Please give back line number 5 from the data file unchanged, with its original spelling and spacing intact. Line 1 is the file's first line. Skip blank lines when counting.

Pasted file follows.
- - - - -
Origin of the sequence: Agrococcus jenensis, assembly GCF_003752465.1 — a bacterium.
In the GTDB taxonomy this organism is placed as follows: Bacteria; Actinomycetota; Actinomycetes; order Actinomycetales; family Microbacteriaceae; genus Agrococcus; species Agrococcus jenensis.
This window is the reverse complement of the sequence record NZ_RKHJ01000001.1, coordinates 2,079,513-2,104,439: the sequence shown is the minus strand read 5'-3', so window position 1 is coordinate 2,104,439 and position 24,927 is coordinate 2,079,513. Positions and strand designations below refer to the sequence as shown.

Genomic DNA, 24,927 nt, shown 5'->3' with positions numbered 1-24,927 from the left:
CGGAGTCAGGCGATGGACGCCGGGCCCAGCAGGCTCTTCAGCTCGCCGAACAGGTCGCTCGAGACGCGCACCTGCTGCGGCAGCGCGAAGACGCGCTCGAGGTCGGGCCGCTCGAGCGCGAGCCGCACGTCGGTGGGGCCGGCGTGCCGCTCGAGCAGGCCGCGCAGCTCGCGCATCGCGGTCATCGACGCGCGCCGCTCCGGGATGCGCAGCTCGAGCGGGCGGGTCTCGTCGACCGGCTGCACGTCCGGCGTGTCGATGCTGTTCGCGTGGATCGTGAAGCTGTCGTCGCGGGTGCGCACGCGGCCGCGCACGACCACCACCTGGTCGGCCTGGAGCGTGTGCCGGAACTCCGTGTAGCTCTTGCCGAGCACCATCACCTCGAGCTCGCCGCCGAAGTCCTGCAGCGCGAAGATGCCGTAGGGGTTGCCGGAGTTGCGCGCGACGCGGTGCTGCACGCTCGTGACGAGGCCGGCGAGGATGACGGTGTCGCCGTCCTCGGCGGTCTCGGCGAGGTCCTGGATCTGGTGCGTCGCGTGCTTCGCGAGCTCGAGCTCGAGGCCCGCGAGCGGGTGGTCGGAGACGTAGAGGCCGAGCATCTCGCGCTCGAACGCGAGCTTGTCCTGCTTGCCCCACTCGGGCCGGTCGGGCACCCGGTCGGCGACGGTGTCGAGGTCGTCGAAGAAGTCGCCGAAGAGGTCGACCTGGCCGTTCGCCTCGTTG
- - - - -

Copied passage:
CGGAGTCAGGCGATGGACGCCGGGCCCAGCAGGCTCTTCAGCTCGCCGAACAGGTCGCTCGAGACGCGCACCTGCTGCGGCAGCGCGAAGACGCGCTCGAGGTCGGGCCGCTCGAGCGCGAGCCGCACGTCGGTGGGGCCGGCGTGCCGCTCGAGCAGGCCGCGCAGCTCGCGCATCGCGGTCATCGACGCGCGCCGCTCCGGGATGCGCAGCTCGAGCGGGCGGGTCTCGTCGACCGGCTGCACGTCCGGCGTGTCGATGCTGTTCGCGTGGATCGTGAAGCTGTCGTCGCGGGTGCGCACGCGGCCGCGCACGACCACCACCTGGTCGGCCTGGAGCGTGTGCCGGAACTCCGTGTAGCTCTTGCCGAGCACCATCACCTCGAGCTCGCCGCCGAAGTCCTGCAGCGCGAAGATGCCGTAGGGGTTGCCGGAGTTGCGCGCGACGCGGTGCTGCACGCTCGTGACGAGGCCGGCGAGGATGACGGTGTCGCCGTCCTCGGCGGTCTCGGCGAGGTCCTGGATCTGGTGCGTCGCGTGCTTCGCGAGCTCGAGCTCGAGGCCCGCGAGCGGGTGGTCGGAGACGTAGAGGCCGAGCATCTCGCGCTCGAACGCGAGCTTGTCCTGCTTGCCCCACTCGGGCCGGTCGGGCACCCGGTCGGCGACGGTGTCGAGGTCGTCGAAGAAGTCGCCGAAGAGGTCGACCTGGCCGTTCGCCTCGTTG